I am attempting to provide some other alternatives that involve financing.
One of our greatest unsolved problems relates to foreclosure. I might not be on direct topic but I thought that appealing to people in this industry it may be useful suggestion to improve on this ourselves.
I am mostly involved with sales as a buyer's agent though I have a mortgage license that I only use to further educate myself in providing a more professional service to my clients.
With so many changes regarding finance I thought of suggesting mine.
The biggest problem with the SAFE Act is that loan originators who work for federally chartered banks and credit unions do not have to take the SAFE course, pass the test, and be issued an NMLS #. I am not sure who thought that these loan originators were any more honest than those who work for other types of lending institutions. The other part of the problem is that the smaller mom and pop type shops will continue to do things that are not in compliance, and will have 1 licensed originator and just put everything in that person's name. it doesn't pay for the state banking departments to audit smaller companies.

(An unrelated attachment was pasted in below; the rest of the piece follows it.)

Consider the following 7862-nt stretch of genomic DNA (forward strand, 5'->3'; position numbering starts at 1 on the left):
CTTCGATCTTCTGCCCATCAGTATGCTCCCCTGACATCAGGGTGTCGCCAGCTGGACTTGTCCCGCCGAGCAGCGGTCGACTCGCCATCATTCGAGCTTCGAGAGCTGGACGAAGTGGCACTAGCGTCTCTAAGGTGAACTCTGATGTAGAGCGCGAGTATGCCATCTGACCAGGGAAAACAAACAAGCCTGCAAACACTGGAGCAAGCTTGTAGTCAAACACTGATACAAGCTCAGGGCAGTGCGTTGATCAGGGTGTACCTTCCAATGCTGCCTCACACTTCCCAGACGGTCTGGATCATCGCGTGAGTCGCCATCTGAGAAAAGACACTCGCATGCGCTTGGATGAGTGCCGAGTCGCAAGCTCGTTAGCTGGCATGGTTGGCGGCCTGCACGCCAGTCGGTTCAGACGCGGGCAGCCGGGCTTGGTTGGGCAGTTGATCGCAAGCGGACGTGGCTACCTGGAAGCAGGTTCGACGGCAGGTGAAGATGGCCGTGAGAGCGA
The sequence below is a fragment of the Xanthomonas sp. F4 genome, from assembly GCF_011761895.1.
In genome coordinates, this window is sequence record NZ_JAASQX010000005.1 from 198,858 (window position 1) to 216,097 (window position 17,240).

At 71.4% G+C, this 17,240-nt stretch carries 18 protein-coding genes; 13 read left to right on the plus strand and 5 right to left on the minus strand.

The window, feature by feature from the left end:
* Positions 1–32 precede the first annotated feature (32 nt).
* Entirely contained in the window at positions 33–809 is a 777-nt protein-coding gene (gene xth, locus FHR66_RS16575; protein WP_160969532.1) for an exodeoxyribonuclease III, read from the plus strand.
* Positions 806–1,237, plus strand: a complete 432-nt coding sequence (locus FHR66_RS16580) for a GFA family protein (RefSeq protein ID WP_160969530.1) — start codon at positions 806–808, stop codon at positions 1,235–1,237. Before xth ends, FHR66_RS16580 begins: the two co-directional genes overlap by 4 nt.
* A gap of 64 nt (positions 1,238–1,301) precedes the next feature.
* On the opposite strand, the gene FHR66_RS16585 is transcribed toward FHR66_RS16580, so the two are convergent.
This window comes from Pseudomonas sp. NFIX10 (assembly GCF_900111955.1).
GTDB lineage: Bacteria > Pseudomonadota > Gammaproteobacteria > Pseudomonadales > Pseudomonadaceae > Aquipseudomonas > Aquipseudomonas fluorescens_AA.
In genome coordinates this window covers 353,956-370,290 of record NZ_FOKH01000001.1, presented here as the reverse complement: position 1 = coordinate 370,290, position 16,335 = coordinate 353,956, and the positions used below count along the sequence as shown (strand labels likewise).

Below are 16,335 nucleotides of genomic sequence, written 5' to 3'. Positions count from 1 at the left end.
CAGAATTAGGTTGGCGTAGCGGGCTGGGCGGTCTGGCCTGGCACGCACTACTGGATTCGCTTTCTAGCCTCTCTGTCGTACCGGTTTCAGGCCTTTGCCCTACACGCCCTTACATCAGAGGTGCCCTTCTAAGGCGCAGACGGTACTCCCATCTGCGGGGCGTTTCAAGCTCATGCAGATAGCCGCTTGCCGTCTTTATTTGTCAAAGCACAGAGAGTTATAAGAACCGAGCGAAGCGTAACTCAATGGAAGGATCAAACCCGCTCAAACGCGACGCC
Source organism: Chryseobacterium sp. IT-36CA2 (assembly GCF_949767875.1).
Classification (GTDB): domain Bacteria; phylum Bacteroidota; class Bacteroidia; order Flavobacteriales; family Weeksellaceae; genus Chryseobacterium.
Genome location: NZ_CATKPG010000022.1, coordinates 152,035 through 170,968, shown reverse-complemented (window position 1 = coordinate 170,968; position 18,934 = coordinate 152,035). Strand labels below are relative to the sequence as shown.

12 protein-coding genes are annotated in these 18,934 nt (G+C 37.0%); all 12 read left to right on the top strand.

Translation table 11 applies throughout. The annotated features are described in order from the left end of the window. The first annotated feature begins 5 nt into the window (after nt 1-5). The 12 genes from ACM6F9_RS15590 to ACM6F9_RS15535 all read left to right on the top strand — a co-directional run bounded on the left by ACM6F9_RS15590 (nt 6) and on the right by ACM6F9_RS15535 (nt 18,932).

Institution would be spared dealing with abandoned properties and the expense of maintaining them.Â
Property owners would have a real chance to maintain their dignities and keep their properties at the same time. With most mortgages amortized for 30 years costing the borrower more than double of original purchase price if held till paid off.Â
Banks have really little to loose but to gain from the respect of those that are given hope to hold on to their property. The savings in interest payments over a three year period does not require institution to forgive loans, roll prices back. It does provide a faire adjustment and substantial savings to all parties if action was quickly administered like immediately.Â - Tue Jun 1 2010, 06:09
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By Ron & Debbie Albert,Â Mon Jul 5 2010, 05:33
I think you have a wonderful idea! Is there a way to get it to the gov't?
How about sending it to your representatives in Washington?
It's sad that Congress didn't create a law that would apply the same rules for all residential mortgage originators--the SAFE Act is a perfect example of lobby dollars at work.
Consumers need to decide what level of mortgage originator they want to work with on their largest debt that's secured to one of their largest assets.
I've written more about the differences between licensed and registered mortgage originators on the post below.
In Washington State, all mortgage originators are required to be NMLS licensed by July 1, 2010 or they cannot take loan applications--UNLESS they're exempt and held to lower standards (registered).